DoubleClick's Ryan: Focus on Net's Brand Impact

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NEW YORK -- If offline advertising had the same constraints and were held to the same metrics as Internet advertising, print and television would fail, said Kevin Ryan, CEO of ad services firm DoubleClick Inc., in his keynote address to 400 attendees of Jupiter Media Metrix's Online Advertising Forum.


"We've been defending the [low] click rate, when we should be comparing it to click rates of print and television," Ryan said. He added that obviously those measures are not available, but that if they were, they would show the Internet's relative value as an advertising medium.


"Measuring click throughs is like taking television and measuring how many people saw an ad and literally picked up the phone and bought Crest toothpaste," he said.


Ryan also reiterated some of the results of a brand impact study the firm conducted in the spring and released last month. The study concluded that Internet advertising does build brand awareness and that bigger ads are better.


"If I owned a site, I would absolutely put a large rectangle on every page," Ryan said. "If The Wall Street Journal tried to have advertising on only 20 percent of its pages, I would say that's a business model that probably doesn't work."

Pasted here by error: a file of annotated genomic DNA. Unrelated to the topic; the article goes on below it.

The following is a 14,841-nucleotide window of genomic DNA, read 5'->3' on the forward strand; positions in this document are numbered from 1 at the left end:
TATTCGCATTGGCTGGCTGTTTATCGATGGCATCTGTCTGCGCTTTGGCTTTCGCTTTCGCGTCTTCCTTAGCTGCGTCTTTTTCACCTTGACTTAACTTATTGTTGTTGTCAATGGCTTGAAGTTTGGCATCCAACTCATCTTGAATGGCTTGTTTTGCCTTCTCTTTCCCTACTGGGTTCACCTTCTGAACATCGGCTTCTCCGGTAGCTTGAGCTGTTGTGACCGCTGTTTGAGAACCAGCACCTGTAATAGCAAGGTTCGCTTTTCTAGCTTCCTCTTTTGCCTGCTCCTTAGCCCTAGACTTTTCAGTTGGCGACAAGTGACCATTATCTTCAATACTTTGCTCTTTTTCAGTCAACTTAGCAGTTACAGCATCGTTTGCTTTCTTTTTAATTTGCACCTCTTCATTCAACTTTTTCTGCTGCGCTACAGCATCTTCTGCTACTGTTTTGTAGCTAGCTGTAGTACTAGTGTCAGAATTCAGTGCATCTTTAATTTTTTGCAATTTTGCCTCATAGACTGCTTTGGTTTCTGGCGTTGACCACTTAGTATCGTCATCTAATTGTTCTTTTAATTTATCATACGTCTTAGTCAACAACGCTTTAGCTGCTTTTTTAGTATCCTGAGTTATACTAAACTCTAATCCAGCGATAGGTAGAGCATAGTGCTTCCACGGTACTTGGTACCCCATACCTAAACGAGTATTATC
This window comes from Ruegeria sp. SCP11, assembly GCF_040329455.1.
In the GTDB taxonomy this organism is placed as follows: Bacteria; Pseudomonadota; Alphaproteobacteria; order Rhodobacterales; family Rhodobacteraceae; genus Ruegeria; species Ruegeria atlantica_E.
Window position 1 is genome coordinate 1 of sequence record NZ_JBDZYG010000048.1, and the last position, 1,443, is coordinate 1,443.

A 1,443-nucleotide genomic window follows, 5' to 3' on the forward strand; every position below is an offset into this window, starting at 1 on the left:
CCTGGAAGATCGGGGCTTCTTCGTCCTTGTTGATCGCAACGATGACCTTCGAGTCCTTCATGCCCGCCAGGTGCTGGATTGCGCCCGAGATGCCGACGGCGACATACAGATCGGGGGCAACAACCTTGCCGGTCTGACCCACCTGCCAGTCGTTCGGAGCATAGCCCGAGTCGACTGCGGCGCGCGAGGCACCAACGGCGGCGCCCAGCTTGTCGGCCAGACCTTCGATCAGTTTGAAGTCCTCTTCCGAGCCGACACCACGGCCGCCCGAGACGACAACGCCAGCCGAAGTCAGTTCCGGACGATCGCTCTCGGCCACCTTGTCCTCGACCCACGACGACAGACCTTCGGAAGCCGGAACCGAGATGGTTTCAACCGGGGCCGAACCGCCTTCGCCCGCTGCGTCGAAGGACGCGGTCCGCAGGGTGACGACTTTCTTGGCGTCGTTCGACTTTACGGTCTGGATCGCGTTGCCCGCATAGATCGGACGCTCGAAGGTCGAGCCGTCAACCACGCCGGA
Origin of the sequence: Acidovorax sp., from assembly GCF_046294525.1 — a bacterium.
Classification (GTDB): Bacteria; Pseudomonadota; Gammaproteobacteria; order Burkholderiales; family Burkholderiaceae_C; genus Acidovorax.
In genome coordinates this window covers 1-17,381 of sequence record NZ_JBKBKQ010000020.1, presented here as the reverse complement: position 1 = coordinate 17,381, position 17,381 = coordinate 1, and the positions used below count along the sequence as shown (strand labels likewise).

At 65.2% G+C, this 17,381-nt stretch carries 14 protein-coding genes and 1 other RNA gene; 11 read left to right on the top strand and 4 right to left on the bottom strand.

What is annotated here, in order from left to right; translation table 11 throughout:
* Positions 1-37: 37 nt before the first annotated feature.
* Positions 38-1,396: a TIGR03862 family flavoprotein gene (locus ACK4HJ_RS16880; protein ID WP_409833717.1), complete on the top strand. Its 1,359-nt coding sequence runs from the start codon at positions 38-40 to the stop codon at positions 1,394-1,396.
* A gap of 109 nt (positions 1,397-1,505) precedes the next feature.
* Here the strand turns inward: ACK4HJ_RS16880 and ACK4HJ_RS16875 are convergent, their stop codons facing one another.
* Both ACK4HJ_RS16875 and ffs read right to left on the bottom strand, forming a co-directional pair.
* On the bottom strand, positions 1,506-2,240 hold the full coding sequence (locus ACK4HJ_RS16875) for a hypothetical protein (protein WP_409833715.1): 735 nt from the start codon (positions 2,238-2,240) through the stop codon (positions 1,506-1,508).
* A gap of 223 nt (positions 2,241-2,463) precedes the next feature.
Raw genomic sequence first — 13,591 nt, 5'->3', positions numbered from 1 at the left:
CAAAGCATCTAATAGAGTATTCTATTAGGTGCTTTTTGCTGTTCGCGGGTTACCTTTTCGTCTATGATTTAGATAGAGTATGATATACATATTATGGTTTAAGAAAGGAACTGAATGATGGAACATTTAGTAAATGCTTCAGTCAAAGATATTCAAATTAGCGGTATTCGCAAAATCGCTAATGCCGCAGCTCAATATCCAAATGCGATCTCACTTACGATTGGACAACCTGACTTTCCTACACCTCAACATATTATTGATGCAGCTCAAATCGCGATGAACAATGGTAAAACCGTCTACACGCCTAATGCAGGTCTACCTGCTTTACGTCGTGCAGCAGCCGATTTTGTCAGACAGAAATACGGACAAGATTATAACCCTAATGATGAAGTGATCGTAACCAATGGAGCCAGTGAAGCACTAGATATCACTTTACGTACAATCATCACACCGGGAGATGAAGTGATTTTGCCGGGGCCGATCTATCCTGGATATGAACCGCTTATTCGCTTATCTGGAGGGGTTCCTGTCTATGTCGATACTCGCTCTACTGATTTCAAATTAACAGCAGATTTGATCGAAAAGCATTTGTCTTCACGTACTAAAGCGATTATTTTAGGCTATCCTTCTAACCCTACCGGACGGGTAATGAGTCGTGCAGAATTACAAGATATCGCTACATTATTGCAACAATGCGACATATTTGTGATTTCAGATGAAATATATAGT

Ryan also commended CBS MarketWatch for its recent announcement that it would no longer supply click-through reports to advertisers unless they asked for them.


He said, however, that ads served by DoubleClick last week drew 50 million click throughs.


"Internet advertising drives a staggering amount of traffic," he said.


To move forward, Ryan said the Internet advertising industry must learn more about the effect of Internet advertising frequency on branding and the effect of online advertising on offline purchasing.


He also said the industry must figure out a way to remove "friction costs." Offline, 90 percent of the money in an ad buy goes to the content provider. Online, only 50 percent to 65 percent goes to the content provider.


"If that were the model on TV, there's not one network that could make money," he said.


When asked what types of companies understand online advertising, Ryan named the auto industry. "They don't spend a second thinking about whether it works," he said. "They just know that half of the people who buy cars are online, so they have to be there."


Ryan also said performance-based advertising is not the future of the Internet.


"It's simply a way to drop prices," he said. "It works right now, but it's an artificial and simplistic way to measure results. You want to make people feel good about your car and want to buy it."


He added that he is pessimistic about the market overall.


"I don't see anything positive happening there for at least six months."


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